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Great things are happening here

Too often that which is good is overshadowed by that which is bad. And, goodness knows, there is plenty of bad stuff happening in the world these days.

But great things are happening right here in Pickens County. We need to take a moment to remember these accomplishments and to think of other things we have inadvertently not included on this list.

1.            A whole lot of giving going on – The Thrift Store announced last month they had just given away their $3 millionth dollar to the benefit of people in this area. That is quite a pile of cash from a group that operates solely on volunteer and community service work and sells mainly old couches, clothes and whatever else people donate. Aside from the cash generated, no small benefit of the Thrift Store is that most of the stuff taken in and put up for sale would have ended up in a landfill otherwise. That’s recycling at its finest.

2.            Joy, Joy, Joy at their House At the end of 2011, the Joy House announced strong year-end giving and a generous matching pledge pushed them over the top with funding to complete a boys home/school at the Joy House campus on Cove Road. Joy House founder Steve Lowe said the real blessing is that the Christian ministry can now accept eight teenage boys into its program, up from the four that could previously be served. Over the years ahead, that expansion amounts to a lot more boys given a place to get their life on solid footing before they reach adulthood.

3. On the other side of the county - The Good Shepherd Ranch, with little publicity, has created a Christ-centered institution to help boys who cannot live with their biological parents. Founder John Smith welcomes troubled boys to stay until they graduate.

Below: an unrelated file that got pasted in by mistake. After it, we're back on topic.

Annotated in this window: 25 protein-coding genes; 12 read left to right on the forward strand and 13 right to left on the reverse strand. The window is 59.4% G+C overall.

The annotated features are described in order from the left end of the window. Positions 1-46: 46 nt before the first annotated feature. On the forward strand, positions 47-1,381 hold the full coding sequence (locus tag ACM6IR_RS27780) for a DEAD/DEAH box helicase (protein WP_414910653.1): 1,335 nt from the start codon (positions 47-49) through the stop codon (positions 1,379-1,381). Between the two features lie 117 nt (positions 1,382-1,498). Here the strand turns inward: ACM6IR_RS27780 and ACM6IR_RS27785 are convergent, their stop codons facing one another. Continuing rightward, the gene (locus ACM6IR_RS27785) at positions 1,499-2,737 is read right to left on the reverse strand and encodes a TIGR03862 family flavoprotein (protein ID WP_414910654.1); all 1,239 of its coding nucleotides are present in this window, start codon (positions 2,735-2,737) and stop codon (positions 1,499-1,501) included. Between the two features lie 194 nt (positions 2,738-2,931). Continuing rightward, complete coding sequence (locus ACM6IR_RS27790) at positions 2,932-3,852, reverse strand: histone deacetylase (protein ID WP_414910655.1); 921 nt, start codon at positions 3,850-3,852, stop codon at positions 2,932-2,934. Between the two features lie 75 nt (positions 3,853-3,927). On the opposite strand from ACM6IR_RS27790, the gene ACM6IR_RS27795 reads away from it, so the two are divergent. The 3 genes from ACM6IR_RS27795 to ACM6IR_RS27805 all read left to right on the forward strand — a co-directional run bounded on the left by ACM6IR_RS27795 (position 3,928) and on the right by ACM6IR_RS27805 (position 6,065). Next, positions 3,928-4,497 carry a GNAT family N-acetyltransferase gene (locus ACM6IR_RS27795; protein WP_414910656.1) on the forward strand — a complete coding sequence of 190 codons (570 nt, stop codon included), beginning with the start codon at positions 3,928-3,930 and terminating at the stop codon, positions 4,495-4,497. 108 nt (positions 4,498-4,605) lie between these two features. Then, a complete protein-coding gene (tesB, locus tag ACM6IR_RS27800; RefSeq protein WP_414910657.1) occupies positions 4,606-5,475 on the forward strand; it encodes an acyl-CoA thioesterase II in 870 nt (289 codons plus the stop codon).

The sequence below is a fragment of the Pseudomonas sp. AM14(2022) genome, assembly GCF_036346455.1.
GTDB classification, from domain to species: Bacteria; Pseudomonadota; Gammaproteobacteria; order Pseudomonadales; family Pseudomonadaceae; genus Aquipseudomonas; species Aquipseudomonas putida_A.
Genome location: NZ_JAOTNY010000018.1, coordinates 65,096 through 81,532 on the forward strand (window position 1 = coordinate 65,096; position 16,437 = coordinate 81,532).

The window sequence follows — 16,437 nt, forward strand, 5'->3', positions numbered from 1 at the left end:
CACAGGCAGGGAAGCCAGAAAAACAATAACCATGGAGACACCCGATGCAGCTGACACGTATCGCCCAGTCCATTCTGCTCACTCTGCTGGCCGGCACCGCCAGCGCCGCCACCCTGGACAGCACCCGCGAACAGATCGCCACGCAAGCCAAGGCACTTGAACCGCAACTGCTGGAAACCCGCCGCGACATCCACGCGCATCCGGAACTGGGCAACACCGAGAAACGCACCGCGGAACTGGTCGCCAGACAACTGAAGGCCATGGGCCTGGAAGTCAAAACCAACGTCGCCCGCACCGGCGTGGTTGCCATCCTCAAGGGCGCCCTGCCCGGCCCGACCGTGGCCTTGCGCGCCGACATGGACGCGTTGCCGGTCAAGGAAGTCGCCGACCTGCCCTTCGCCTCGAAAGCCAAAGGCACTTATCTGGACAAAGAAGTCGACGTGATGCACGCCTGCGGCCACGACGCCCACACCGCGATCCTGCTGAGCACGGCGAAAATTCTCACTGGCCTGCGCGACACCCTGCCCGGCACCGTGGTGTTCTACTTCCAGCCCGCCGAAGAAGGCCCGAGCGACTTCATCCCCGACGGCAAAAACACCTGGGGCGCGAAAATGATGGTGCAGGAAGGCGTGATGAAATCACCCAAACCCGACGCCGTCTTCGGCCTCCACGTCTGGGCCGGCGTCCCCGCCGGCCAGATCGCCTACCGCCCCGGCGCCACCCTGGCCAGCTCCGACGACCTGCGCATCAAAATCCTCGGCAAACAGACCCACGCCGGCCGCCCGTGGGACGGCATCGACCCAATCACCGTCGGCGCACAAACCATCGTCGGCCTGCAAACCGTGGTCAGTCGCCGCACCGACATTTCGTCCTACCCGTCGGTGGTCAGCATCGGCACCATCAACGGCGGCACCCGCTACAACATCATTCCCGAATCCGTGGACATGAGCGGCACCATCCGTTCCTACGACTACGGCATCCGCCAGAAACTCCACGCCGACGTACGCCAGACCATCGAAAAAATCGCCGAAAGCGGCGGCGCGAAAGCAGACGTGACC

4.            And, still focusing on the youth -  The Boys and Girls Clubs around here have shown they are serious in their intent and effort to build a much-needed youth club on the grounds of Roper Park. The group announced they have $1 million in hand of the $2 million needed for the planned 23,000 square foot youth center that will serve both elementary school children and teenagers in two separate areas.

These are just a few recent events, ours to be thankful for in this community. These are great things, but they are not isolated. Rather, they signify the type groups we have operating here and the kind of people hereabouts still making an impact, regardless of any general feeling concerning the world at large.

We also have:

The Rotary Club at work on a new youth park facility for the county.

The Hope House taking in young people with nowhere else to live as their parents try to sort through their own issues (with some help from the court).

CARES, the food pantry, feeding way too many people.

The Pickens County Developmental Disabilities Ministries, pressing hard to open and staff a new supervised home here for adults with developmental disabilities.

Jasper’s Burnt Mountain Center, providing training and supervision through its daily program to developmentally disabled citizens, enabling them to find meaningful work that produces a positive impact on the community at large.

Habitat for Humanity working on new homes and chances.

And these are just the groups that came readily to mind. Undoubtedly with this much going on in Pickens County, we are blessed for certain. Looking from here, things don’t seem nearly as bad as they are often portrayed in the wide wide world.

Editor’s Note to whichever group we somehow overlooked: Sorry, it wasn’t intentional.

 

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